Today I can't even sense the ghosts of this recent era, so thoroughly does it seem washed away by the churning human sea around me. The earlier simple play of discrete flows is replaced by what seems a madman's choreography; impressive but unsettling, an effusion of complex, intersecting, overlapping urgencies and claims. Where once was scheduled expectation is a roiling, unpredictable cauldron of urgent assignments, aching antipathies, signed complaints, bristling claims and…most tellingly, glowering anger. What strikes me most in this new urban bazaar are the shimmering stares of fury, the mouldering odours of resentment.

 

A WEEK LATER I'm on a suburban train, about the same time of day, which in my previous life would have been skeletally inhabited. This day it was fully stocked, almost exclusively by castaways and castoffs busily journeying in their own marginal choreographies of survival, graft and gain. Children, drugs, litter, booze, graffiti and flickering death stares. The testosterone of exclusion and payback ached through the carriage. As a male it was necessary to aver; roll over and refuse the gaze of the angry; a gauntlet to who-knows-what kind of public scene. If you're hurting, scarred and choked, it must feel good – like bawling your lungs out – to stare down a middle class interloper in your world, the train system. In a curious introversion of the times, Melbourne's privatised public transport now styles these outcasts as 'customers'; though it's doubtful that many have paid for the service. Homo Economicus would be lonely here; and probably not safe.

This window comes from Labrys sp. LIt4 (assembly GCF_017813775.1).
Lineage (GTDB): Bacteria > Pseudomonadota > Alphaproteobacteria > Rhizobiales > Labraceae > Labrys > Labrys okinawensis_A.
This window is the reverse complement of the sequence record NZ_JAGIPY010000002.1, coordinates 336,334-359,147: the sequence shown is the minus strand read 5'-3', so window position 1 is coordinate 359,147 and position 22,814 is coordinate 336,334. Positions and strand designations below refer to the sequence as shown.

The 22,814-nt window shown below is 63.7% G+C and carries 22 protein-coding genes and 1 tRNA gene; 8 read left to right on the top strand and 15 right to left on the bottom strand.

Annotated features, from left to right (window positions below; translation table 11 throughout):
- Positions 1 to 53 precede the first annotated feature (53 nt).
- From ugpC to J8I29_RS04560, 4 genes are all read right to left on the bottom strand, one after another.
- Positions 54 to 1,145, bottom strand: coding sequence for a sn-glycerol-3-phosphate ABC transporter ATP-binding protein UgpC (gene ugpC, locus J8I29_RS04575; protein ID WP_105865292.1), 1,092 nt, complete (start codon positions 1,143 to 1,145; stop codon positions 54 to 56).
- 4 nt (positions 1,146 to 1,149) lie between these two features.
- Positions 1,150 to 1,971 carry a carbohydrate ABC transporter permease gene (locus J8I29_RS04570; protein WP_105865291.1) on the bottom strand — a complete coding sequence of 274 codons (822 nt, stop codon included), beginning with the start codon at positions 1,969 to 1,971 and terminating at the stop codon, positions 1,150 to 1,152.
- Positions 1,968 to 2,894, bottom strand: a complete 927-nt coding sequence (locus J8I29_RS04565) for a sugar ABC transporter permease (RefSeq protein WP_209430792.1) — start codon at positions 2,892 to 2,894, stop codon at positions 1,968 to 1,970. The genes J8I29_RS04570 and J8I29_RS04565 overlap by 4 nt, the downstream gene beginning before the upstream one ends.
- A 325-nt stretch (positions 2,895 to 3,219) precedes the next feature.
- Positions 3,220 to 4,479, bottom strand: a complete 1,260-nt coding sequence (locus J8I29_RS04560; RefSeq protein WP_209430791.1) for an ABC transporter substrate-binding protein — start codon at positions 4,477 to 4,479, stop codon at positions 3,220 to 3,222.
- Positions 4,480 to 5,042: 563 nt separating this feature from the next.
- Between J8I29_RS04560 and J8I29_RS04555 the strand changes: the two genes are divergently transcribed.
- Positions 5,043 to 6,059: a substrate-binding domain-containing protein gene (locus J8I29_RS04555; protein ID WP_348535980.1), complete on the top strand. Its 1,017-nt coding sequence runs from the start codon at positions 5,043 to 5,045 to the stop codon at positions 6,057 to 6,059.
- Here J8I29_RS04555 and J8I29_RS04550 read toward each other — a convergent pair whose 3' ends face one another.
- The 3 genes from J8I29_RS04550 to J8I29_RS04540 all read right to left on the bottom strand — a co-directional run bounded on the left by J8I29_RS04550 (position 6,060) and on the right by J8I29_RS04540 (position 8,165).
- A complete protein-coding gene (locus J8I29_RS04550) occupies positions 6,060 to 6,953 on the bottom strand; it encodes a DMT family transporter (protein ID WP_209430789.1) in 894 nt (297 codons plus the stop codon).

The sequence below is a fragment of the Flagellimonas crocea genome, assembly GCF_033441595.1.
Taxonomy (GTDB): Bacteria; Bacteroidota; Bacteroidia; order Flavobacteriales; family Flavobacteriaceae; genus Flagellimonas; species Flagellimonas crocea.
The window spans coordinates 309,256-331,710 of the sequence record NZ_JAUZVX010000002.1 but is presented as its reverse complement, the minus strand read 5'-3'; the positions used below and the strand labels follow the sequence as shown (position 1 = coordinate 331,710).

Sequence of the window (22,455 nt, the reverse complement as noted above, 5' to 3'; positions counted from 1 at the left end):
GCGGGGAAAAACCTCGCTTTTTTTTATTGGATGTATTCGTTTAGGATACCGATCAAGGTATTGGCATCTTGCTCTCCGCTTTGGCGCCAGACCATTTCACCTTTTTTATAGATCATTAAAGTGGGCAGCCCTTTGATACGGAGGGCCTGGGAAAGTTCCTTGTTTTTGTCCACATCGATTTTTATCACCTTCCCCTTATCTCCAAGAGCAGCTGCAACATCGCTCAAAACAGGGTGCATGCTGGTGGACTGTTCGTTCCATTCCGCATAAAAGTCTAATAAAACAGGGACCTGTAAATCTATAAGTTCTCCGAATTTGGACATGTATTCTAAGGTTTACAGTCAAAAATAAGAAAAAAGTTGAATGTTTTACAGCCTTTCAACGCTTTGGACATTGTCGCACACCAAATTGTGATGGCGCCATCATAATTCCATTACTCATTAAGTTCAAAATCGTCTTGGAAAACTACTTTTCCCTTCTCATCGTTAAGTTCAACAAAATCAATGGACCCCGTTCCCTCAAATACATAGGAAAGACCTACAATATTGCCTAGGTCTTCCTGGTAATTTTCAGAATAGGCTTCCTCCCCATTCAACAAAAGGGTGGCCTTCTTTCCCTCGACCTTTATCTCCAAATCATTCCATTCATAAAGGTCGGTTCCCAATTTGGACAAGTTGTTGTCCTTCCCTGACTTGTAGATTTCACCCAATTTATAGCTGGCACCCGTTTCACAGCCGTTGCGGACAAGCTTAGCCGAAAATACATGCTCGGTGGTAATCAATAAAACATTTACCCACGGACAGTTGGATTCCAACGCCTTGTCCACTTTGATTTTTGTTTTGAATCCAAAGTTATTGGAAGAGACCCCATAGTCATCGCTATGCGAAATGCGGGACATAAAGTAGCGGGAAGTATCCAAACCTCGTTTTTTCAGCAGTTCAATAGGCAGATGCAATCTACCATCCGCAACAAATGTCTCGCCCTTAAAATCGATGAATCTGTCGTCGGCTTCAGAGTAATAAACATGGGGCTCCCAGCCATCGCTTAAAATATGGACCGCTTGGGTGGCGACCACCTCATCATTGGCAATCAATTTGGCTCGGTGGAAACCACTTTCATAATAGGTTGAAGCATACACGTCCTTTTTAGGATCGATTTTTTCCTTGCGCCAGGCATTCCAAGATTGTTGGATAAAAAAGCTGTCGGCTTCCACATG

My local papers are full of grotesquery about assaults and robberies on trams and trains. Soaring anxiety about safety on public transport is a major state political issue. Victoria's Police Superintendent points out sternly, 'criminals use trains and stations as key transport hubs'. The coalition government has released legions of new 'protective services officers' into the system to turn back the tide of malfeasance. So far there are 362 of them and more to come. The PSOs swagger about in defensive troops policing an impossible beat; a public realm swarming with the desperate and the choiceless, never mind the customer rhetoric. At certain times of the day it's effectively the U-Bahn of the underclass.

Public unease with the system is deepened by the seemingly ubiquitous presence of people with mental health issues. If you travel the trains, trams and buses enough, even infrequently, you will encounter the broken dream of deinstitutionalisation. Like the scruffy, wild-eyed man on the tram with me and many students en route to uni recently who raved loudly about fighting us all, then suddenly rushed away terrified when confronted by a large confident male passenger. Or the savant, who unsettled us on the train the other day with his roaring, clever gibberish that covered everything from a complex, impossible genealogy to the frontiers of science. It all stopped suddenly when he jumped up and alighted, rushing to god-knows-where; provoking an only slightly less eccentric bag lady to roar, 'Thank god the madman is off the train!' A moment of uneasy, shared levity, before heads were lowered again to phones, papers and the places of silent withdrawal.